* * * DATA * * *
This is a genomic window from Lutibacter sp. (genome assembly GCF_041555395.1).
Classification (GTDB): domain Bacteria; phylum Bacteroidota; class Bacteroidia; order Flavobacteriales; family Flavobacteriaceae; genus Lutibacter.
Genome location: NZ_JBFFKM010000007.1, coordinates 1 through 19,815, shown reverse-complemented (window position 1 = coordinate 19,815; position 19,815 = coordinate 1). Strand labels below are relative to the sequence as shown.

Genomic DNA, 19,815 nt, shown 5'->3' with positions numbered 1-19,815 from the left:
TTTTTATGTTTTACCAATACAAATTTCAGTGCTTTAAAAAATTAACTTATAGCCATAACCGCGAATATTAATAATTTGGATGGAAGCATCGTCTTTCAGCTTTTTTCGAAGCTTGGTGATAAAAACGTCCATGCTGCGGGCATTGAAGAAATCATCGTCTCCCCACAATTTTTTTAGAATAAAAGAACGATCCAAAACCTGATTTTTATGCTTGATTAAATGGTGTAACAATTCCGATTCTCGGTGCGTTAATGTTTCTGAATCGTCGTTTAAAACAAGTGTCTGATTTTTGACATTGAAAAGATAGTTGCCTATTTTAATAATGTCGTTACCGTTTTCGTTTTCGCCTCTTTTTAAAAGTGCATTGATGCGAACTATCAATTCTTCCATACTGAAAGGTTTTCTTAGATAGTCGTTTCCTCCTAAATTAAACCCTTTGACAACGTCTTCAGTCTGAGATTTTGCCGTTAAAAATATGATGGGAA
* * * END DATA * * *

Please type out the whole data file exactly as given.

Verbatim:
This is a genomic window from Lutibacter sp. (genome assembly GCF_041555395.1).
Classification (GTDB): domain Bacteria; phylum Bacteroidota; class Bacteroidia; order Flavobacteriales; family Flavobacteriaceae; genus Lutibacter.
Genome location: NZ_JBFFKM010000007.1, coordinates 1 through 19,815, shown reverse-complemented (window position 1 = coordinate 19,815; position 19,815 = coordinate 1). Strand labels below are relative to the sequence as shown.

Genomic DNA, 19,815 nt, shown 5'->3' with positions numbered 1-19,815 from the left:
TTTTTATGTTTTACCAATACAAATTTCAGTGCTTTAAAAAATTAACTTATAGCCATAACCGCGAATATTAATAATTTGGATGGAAGCATCGTCTTTCAGCTTTTTTCGAAGCTTGGTGATAAAAACGTCCATGCTGCGGGCATTGAAGAAATCATCGTCTCCCCACAATTTTTTTAGAATAAAAGAACGATCCAAAACCTGATTTTTATGCTTGATTAAATGGTGTAACAATTCCGATTCTCGGTGCGTTAATGTTTCTGAATCGTCGTTTAAAACAAGTGTCTGATTTTTGACATTGAAAAGATAGTTGCCTATTTTAATAATGTCGTTACCGTTTTCGTTTTCGCCTCTTTTTAAAAGTGCATTGATGCGAACTATCAATTCTTCCATACTGAAAGGTTTTCTTAGATAGTCGTTTCCTCCTAAATTAAACCCTTTGACAACGTCTTCAGTCTGAGATTTTGCCGTTAAAAATATGATGGGAA